The lights are on
What new ideas the game brings to the table and how well old ideas are presented.
How good a game looks, taking into account any flaws such as bad collision or pop-up.
Does the game’s music and sound effects get you involved or do they make you resolve to always play with the volume down?
Basically, the controller to human interface. The less you think about the hunk of plastic in your hands, the better the playability.
Flat out, just how fun the game is to play. The most important factor in rating a game.
Not many daughters had worse fathers than Alma. One could make a case for Josef Fritzl, the incestuous Austrian who kept his daughter under locks for 24 years and fathered six of her children. But outside of that, don't tell your sob story of neglect and abuse to Alma - she doesn't want to hear it. Neither would you if your father locked you up for the formative years of your life, harvested your psychic powers while using your womb for test tube babies in the name of secret military programs, and left you for dead. Now that she's free, Alma isn't interested in therapy; she's reached Freud's famous ''obliterate city blocks and turn those who oppose her into a bloody mulch'' stage.
After two moribund expansion games, F.E.A.R. finally returns to its mother studio, Monolith. The stark contrast in quality between the last titles and Project Origin is immediately evident - F.E.A.R. 2 feels much more in tune with the successful first title. The story picks up minutes before the cataclysmic psychic explosion that concluded the first game. A special forces team is sent to arrest Genevieve Aristide, the president of the company responsible for turning Alma into a supernatural freak capable of turning Delta Force soldiers into oozing piles of bones and blood with her mind. As new protagonist Michael Becket tries to detain the wayward executive, he encounters an older, exhibitionist Alma who, out of the vault after 17 years of imprisonment, is ready to unleash a fury unlike anything the world has never seen.
Like the Point Man before him, Becket eventually learns a psychic skill that slows time, which makes dispatching large groups of enemies easier. Using the ability is a must, as your foes are some of the smarter soldiers in the genre. The agile enemies move quickly from cover to cover, create new cover positions when one doesn't exist, and communicate verbally to indicate your position to fellow squad mates.
Thankfully, enemy skirmishes aren't relegated to monotonous offices with cr�me colored walls like the first game. F.E.A.R. 2 takes its haunting narrative across the ruined cityscape. Becket fights through a luxury penthouse, secret science facility, elementary school, and through the crumbling city blocks and subway system. The new environments also bring about new enemy types, as Becket comes across freakish science experiments gone awry that bring to mind some of the chilling enemies in The Suffering.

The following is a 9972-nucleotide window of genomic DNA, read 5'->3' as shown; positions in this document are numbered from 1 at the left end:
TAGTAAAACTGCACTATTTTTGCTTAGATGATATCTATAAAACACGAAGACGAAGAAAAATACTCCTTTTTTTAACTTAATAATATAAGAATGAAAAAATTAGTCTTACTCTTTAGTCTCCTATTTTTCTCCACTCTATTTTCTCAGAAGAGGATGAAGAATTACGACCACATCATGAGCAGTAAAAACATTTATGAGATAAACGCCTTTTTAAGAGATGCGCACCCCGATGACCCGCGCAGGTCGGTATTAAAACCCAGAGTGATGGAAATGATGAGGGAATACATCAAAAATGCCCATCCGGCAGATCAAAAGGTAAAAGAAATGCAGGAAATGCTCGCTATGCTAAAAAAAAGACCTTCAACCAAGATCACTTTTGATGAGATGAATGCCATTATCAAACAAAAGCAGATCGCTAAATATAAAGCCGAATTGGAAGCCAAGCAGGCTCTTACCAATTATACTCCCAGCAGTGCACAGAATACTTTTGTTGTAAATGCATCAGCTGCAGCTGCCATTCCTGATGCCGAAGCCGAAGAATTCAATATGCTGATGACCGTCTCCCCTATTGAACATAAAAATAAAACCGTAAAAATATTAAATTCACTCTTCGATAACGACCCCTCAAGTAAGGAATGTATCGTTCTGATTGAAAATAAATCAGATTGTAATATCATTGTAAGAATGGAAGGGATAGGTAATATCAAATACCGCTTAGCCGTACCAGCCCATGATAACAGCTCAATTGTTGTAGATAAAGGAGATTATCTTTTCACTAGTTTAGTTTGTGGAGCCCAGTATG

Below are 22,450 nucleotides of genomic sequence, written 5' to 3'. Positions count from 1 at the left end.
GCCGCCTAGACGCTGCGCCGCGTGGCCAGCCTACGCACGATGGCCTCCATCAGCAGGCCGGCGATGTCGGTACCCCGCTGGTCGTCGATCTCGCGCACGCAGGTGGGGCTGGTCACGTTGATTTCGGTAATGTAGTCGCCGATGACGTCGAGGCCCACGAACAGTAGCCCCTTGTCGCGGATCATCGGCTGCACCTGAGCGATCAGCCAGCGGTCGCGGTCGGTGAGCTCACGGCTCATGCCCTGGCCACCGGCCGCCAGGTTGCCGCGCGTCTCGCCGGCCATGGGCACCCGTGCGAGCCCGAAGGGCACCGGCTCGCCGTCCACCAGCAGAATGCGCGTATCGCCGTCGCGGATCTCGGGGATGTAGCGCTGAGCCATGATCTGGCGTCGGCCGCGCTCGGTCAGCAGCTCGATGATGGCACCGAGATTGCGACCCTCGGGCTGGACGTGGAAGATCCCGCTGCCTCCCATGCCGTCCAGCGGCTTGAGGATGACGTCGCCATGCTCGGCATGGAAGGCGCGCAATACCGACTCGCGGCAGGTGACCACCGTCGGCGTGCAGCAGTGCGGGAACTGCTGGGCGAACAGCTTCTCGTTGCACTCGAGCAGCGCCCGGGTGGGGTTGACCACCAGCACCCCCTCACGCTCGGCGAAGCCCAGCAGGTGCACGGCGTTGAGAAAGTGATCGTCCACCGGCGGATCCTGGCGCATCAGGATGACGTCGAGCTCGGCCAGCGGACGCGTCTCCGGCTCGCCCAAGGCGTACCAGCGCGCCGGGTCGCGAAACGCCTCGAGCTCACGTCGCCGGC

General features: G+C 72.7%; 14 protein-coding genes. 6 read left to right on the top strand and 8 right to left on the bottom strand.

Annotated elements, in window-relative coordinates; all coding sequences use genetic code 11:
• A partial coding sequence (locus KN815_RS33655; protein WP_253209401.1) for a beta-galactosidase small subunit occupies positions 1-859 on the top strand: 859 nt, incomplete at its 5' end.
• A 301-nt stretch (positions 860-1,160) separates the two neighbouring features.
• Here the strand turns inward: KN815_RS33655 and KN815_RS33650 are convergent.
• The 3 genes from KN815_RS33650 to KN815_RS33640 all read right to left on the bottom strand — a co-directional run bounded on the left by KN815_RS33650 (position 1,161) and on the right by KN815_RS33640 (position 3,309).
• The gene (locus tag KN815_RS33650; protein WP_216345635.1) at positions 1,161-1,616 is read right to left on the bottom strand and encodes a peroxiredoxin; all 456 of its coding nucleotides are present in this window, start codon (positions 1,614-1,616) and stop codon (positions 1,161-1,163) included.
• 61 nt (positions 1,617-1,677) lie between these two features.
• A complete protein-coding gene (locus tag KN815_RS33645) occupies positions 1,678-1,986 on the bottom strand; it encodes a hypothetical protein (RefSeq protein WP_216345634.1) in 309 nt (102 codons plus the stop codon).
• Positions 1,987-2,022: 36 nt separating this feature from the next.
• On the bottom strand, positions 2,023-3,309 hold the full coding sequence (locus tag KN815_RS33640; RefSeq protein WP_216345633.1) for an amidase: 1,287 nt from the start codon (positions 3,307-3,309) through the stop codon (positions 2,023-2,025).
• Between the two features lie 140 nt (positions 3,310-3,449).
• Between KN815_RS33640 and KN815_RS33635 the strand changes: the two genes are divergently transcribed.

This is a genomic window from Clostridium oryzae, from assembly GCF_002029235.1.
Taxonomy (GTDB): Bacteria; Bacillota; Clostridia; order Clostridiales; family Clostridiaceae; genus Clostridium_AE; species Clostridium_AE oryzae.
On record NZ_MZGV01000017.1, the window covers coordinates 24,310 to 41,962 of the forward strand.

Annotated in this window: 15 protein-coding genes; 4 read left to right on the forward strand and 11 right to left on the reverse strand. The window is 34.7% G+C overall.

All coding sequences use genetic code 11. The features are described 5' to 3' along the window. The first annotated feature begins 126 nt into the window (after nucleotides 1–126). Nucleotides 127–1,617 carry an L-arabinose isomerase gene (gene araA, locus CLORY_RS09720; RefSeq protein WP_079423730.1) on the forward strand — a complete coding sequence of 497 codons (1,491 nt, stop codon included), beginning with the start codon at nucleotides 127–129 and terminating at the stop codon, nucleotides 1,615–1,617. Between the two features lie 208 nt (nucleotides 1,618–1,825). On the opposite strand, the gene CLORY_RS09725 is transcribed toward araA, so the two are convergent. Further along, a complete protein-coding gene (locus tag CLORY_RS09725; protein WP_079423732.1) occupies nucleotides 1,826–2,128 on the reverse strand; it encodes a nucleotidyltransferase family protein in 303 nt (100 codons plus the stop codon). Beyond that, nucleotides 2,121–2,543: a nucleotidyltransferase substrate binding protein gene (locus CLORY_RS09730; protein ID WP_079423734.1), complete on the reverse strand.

F.E.A.R. 2 goes about spooking the gamer in a disjointed way. The pacing transitions from hallucinogenic sequences that wouldn't be out of line in The Ring and encounters with supernatural beings to intense firefights with skilled soldiers. During these pacing shifts, the eerie mood often gets lost in the cacophony of gunfire and explosions. One particular sequence, where you take control of a mech and lay waste to everything around you, completely betrays any sense of horror the game otherwise imparts. There isn't anything frightening about controlling a nearly invincible death dealer. Some of the wince-inducing attempts at humor on the commlink (particularly from the horribly named character Snake Fist) also betray the atmosphere and sense of tension. While this schizophrenic approach robs the game of escalating tension, the game isn't without some frightful moments. One particular poltergeist-heavy moment in the darkened elementary school hallways made me jump out of my seat.
Most of the other game faults are minor - the console control scheme is unalterable (the weapon swap system in particular is frustrating), and I wish the game had an option to turn off the sloppy and mildly disorienting movement bounce.
The multiplayer seems to be an afterthought. The game smartly uses a unique points-based system for selecting your weapon load, but the six vanilla multiplayer modes, limited weapon selection, and lack of a serious progression system keep this from being a destination.
After the embarrassment of The Perseus Mandate, F.E.A.R. 2 should be in consideration for comeback player of the year. While the multiplayer is weak and the mood won't make people forget Dead Space any time soon, the solid action core makes it worth a play.
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